Brenda Gevertz, JPRO Network Executive Director
I am writing on New Year’s Day and from where I sit it is overcast, damp and cold. Hardly a cheery start to the New Year, although perhaps a fitting conclusion to 2015. Good riddance to a violent and turbulent year!
January 1st has always been an ambivalent celebration for me—not that I don’t look forward to a fresh calendar start. It just seems that the tone and cadence of Rosh Hashanah and its correspondence to the start of a new academic and program year always feels more complete and satisfying. Along with January 1st and Rosh Hashanah, Jews have 3 more new years to celebrate: Simchat Torah, the new year for the cycle of Torah readings, Tu B’shevat, the new year for trees and the spring growing season in Israel, and Passover, the first of Nissan, which is the first month of the Hebrew calendar. We being this new year with the retelling of the Passover story with family and friends at Seder. How very fitting that we are now beginning to read the Book of Exodus in the Torah cycle, just as we celebrate the secular New Year. If there is any story that gives us hope it is the story of Exodus with its message of triumph over adversity and liberation.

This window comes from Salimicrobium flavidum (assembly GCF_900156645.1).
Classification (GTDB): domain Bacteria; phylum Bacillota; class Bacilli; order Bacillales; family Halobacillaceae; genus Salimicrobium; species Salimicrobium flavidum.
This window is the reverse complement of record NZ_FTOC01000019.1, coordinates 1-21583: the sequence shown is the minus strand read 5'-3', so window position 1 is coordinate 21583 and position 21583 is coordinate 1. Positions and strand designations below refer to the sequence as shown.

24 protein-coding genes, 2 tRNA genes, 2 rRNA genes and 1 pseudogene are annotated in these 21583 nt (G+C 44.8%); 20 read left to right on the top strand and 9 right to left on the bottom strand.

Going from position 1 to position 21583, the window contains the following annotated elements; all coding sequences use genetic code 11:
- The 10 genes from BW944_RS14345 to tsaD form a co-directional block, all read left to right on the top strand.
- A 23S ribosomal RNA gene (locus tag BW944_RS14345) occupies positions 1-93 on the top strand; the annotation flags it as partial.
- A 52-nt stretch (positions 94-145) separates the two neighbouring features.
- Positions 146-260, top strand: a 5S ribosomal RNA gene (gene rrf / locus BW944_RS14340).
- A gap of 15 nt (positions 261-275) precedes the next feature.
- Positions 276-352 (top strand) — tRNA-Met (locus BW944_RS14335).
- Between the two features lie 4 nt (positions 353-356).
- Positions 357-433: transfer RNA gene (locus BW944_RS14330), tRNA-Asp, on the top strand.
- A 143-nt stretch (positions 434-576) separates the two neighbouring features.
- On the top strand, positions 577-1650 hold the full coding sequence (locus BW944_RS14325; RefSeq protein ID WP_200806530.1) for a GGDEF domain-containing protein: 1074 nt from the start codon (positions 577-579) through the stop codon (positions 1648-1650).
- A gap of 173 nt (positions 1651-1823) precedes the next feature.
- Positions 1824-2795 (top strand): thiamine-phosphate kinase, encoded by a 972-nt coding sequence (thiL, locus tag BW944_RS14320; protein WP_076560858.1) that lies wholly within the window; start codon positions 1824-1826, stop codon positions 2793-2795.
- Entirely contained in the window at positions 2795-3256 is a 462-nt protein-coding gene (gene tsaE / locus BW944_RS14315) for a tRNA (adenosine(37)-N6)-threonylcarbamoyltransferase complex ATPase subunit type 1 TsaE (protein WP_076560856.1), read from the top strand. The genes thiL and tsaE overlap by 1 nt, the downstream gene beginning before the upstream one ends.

I suppose that we could readily despair going into 2016. There is already a terrorist attack in Israel, New Year celebrations cancelled out of fear, a most unusual campaign season sullied by prejudice and historic flooding sweeping the Heartland. And yet, when I turn on Facebook, I see parents and grandparents sharing photos of newborns with big eyes and plump cheeks, playful puppies, newly engaged couples embracing and an extraordinary, memorable performance by Aretha Franklin at the Kennedy Center. If you feel the least bit down, click on this show stopper to lift your spirts.
And, as we start this New Year, two friends share their sage advice in this eNews. The incomparable Dr. Erica Brown offers practical recommendations for getting a good start at work and the sage Arthur Sandman takes us through a domestic commentary of the Exodus story. How fortunate we are to offer their encouragement. I will blast out Aretha yet again and give thought to the advice of our contributors. Looking out on the morning rain, I feel so inspired…. Shana Tova, friends—wishing you a Good Year!